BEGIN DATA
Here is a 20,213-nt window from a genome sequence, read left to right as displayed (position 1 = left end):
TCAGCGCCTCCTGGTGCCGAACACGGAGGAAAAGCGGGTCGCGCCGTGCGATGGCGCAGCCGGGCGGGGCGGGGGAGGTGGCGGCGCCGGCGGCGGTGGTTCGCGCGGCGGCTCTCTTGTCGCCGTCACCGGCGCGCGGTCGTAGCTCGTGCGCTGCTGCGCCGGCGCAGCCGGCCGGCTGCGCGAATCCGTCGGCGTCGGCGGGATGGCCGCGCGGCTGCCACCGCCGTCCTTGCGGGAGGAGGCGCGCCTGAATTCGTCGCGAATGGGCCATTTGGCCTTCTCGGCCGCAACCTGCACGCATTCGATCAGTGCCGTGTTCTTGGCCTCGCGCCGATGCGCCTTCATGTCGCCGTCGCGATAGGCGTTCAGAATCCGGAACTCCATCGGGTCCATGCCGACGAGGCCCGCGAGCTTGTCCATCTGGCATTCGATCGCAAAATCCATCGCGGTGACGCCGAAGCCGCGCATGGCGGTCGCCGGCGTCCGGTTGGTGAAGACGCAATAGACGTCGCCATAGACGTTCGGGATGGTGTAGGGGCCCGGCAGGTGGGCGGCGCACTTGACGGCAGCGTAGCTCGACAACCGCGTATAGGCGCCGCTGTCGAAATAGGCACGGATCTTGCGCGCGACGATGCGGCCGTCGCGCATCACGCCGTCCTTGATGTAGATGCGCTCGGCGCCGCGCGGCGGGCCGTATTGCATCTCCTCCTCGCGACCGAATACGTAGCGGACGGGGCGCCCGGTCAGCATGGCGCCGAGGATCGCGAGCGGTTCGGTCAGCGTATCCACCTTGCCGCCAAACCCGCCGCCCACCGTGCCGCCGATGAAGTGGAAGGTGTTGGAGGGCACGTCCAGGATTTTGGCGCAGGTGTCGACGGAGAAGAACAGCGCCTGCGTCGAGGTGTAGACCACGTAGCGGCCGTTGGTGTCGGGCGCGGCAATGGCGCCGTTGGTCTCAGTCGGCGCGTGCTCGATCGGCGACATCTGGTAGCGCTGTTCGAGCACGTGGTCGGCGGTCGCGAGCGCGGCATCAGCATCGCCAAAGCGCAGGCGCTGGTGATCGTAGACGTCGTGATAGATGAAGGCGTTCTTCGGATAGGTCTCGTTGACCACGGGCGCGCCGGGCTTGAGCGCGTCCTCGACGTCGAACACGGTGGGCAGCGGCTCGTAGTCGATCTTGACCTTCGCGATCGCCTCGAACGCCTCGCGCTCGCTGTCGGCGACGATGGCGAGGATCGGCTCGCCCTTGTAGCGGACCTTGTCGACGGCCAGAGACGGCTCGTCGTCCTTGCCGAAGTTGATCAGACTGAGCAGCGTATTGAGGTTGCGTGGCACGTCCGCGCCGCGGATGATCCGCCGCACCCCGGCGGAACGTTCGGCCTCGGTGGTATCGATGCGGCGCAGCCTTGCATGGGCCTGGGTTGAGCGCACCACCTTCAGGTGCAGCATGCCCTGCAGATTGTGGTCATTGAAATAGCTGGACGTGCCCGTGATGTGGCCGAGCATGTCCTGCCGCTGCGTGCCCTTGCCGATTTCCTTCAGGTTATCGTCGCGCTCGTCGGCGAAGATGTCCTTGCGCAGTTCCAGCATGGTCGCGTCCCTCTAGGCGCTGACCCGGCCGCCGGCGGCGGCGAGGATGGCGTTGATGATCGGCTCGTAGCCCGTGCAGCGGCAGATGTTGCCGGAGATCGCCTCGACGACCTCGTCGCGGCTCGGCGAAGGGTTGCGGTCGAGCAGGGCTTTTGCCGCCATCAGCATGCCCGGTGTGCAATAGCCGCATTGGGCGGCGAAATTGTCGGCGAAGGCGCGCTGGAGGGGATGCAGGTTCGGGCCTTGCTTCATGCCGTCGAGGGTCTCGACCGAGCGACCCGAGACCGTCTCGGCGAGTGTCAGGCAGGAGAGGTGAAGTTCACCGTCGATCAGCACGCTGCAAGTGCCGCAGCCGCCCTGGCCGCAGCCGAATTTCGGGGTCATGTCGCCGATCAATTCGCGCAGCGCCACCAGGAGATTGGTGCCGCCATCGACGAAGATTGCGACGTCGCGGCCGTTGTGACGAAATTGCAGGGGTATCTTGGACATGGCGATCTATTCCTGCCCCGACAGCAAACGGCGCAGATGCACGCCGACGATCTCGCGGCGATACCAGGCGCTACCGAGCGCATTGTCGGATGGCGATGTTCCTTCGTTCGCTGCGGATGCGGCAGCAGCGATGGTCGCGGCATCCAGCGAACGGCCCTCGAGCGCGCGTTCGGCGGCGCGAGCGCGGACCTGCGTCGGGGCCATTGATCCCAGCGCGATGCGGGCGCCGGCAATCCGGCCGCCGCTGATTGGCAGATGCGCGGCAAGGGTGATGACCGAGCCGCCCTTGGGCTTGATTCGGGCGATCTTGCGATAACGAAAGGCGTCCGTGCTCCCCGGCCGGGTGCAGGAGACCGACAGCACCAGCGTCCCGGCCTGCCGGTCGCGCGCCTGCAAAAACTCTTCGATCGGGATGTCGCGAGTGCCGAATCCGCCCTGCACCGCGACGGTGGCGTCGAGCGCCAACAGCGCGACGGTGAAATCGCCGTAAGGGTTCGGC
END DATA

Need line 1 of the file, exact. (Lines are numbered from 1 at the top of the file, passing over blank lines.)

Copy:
Here is a 20,213-nt window from a genome sequence, read left to right as displayed (position 1 = left end):